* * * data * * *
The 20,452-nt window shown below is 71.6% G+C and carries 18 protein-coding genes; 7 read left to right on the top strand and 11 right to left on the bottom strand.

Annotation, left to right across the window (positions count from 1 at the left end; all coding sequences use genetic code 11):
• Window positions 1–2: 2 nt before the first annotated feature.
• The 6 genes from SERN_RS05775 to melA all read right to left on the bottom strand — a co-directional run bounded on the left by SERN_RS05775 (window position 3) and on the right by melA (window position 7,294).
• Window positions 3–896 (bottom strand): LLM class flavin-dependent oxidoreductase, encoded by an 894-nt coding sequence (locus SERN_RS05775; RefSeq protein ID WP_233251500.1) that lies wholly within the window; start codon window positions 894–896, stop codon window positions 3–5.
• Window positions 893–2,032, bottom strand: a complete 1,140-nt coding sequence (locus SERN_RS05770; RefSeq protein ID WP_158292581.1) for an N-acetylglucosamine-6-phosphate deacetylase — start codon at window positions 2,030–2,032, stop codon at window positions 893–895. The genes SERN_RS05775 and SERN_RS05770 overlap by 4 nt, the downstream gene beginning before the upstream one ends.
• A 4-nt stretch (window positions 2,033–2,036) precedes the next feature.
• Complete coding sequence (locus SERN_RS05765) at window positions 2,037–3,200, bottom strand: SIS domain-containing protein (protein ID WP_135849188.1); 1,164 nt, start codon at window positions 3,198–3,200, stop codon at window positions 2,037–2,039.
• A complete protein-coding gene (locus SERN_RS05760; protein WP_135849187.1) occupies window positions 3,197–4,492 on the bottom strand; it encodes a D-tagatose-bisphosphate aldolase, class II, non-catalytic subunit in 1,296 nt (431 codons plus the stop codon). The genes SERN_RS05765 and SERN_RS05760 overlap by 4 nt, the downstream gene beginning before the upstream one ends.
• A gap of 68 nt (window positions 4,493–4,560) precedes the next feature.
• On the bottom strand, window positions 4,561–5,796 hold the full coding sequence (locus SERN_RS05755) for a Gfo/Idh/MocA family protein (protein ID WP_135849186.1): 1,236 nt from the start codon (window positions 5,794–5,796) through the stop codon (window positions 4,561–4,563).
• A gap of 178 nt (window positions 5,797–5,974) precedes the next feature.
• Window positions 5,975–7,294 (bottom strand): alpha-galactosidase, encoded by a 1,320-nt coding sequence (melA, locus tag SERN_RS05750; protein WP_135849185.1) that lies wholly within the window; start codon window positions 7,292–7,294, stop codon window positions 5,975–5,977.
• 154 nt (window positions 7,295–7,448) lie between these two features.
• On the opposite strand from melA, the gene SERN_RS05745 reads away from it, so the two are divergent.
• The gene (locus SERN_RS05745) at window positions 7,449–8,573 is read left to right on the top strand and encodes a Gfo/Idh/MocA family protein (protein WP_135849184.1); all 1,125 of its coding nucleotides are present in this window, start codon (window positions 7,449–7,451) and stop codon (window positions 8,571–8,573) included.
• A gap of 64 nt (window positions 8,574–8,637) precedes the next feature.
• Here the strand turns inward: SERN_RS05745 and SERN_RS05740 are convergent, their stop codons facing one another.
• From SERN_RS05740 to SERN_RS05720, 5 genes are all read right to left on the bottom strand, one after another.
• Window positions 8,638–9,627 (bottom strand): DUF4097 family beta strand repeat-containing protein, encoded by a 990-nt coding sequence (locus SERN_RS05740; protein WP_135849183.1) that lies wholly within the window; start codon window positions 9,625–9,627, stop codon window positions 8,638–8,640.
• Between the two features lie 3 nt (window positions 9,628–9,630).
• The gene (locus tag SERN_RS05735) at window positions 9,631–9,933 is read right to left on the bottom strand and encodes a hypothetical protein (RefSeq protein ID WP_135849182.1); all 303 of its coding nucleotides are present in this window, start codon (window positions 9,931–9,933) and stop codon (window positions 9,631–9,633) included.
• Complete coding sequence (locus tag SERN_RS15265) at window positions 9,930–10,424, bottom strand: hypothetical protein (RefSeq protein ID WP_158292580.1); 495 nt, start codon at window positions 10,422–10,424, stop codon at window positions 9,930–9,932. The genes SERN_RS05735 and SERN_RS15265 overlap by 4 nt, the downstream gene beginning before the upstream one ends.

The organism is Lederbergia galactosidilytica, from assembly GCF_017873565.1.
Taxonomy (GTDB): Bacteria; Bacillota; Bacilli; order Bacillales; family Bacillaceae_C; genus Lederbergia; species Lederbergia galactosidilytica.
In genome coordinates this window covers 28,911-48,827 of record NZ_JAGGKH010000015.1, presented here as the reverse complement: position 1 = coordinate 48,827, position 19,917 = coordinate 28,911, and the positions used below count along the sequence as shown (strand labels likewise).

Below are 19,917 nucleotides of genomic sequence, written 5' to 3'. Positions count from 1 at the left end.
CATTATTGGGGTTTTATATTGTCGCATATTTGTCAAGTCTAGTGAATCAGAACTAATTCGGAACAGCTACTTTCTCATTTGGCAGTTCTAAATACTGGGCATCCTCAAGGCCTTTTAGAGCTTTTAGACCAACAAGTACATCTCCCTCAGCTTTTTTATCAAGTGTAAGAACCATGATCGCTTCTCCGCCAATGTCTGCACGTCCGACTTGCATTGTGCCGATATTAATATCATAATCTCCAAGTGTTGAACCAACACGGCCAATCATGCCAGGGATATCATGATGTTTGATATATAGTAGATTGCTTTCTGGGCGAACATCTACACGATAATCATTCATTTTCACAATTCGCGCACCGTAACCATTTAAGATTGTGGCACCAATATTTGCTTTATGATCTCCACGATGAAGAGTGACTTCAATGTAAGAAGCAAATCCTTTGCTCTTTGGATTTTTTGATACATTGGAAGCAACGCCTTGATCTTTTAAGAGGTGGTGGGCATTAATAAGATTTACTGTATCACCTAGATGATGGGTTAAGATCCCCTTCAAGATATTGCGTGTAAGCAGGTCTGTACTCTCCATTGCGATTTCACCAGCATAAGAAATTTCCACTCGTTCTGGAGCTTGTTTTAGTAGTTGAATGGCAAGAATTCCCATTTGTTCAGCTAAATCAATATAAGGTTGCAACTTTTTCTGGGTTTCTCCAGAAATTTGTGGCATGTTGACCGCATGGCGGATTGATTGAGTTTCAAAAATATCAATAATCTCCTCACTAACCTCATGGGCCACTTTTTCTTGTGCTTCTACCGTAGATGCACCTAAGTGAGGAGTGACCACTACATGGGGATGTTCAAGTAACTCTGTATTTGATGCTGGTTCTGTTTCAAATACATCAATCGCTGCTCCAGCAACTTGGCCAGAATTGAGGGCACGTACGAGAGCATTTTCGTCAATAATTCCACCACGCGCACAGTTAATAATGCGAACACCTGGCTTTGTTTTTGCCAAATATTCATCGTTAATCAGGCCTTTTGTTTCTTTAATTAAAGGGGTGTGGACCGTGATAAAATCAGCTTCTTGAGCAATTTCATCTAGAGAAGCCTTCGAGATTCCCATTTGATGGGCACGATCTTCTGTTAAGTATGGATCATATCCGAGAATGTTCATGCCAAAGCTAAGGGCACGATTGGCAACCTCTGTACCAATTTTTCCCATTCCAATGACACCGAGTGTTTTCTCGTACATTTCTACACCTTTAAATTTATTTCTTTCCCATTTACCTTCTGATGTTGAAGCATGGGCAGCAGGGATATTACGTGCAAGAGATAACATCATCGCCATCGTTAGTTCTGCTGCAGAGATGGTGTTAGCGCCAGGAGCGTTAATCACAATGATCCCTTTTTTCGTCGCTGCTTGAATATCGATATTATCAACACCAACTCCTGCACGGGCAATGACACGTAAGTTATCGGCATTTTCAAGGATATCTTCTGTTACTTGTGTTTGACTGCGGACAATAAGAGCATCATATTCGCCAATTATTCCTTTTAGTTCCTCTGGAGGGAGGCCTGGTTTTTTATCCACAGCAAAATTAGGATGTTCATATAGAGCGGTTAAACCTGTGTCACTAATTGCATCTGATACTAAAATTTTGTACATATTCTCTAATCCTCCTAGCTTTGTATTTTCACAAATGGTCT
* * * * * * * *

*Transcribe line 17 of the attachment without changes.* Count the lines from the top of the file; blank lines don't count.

• A gap of 64 nt (window positions 8,574–8,637) precedes the next feature.